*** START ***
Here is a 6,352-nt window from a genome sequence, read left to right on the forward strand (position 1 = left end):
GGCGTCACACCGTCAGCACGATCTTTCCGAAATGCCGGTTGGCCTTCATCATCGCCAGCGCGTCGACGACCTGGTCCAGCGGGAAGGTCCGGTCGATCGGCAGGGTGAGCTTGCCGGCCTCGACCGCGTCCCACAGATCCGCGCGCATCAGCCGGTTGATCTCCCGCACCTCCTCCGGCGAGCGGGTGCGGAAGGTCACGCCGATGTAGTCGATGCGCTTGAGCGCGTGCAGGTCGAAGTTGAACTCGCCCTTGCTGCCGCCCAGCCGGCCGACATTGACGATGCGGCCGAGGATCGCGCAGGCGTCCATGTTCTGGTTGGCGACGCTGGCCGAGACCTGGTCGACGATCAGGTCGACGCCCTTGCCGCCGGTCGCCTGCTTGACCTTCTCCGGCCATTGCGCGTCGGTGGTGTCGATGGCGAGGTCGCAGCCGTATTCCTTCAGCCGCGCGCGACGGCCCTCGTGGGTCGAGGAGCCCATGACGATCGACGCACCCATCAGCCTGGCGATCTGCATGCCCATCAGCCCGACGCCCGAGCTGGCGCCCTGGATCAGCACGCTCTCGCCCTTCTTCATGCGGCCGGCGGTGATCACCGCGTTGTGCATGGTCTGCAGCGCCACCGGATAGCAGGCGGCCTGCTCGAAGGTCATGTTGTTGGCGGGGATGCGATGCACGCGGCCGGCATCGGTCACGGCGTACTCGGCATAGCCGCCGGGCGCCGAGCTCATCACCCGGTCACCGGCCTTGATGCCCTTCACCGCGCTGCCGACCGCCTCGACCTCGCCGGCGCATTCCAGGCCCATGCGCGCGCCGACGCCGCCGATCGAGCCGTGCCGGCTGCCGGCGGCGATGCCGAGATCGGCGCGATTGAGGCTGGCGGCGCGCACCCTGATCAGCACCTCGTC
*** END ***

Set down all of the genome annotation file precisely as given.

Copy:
Here is a 6,352-nt window from a genome sequence, read left to right on the forward strand (position 1 = left end):
GGCGTCACACCGTCAGCACGATCTTTCCGAAATGCCGGTTGGCCTTCATCATCGCCAGCGCGTCGACGACCTGGTCCAGCGGGAAGGTCCGGTCGATCGGCAGGGTGAGCTTGCCGGCCTCGACCGCGTCCCACAGATCCGCGCGCATCAGCCGGTTGATCTCCCGCACCTCCTCCGGCGAGCGGGTGCGGAAGGTCACGCCGATGTAGTCGATGCGCTTGAGCGCGTGCAGGTCGAAGTTGAACTCGCCCTTGCTGCCGCCCAGCCGGCCGACATTGACGATGCGGCCGAGGATCGCGCAGGCGTCCATGTTCTGGTTGGCGACGCTGGCCGAGACCTGGTCGACGATCAGGTCGACGCCCTTGCCGCCGGTCGCCTGCTTGACCTTCTCCGGCCATTGCGCGTCGGTGGTGTCGATGGCGAGGTCGCAGCCGTATTCCTTCAGCCGCGCGCGACGGCCCTCGTGGGTCGAGGAGCCCATGACGATCGACGCACCCATCAGCCTGGCGATCTGCATGCCCATCAGCCCGACGCCCGAGCTGGCGCCCTGGATCAGCACGCTCTCGCCCTTCTTCATGCGGCCGGCGGTGATCACCGCGTTGTGCATGGTCTGCAGCGCCACCGGATAGCAGGCGGCCTGCTCGAAGGTCATGTTGTTGGCGGGGATGCGATGCACGCGGCCGGCATCGGTCACGGCGTACTCGGCATAGCCGCCGGGCGCCGAGCTCATCACCCGGTCACCGGCCTTGATGCCCTTCACCGCGCTGCCGACCGCCTCGACCTCGCCGGCGCATTCCAGGCCCATGCGCGCGCCGACGCCGCCGATCGAGCCGTGCCGGCTGCCGGCGGCGATGCCGAGATCGGCGCGATTGAGGCTGGCGGCGCGCACCCTGATCAGCACCTCGTC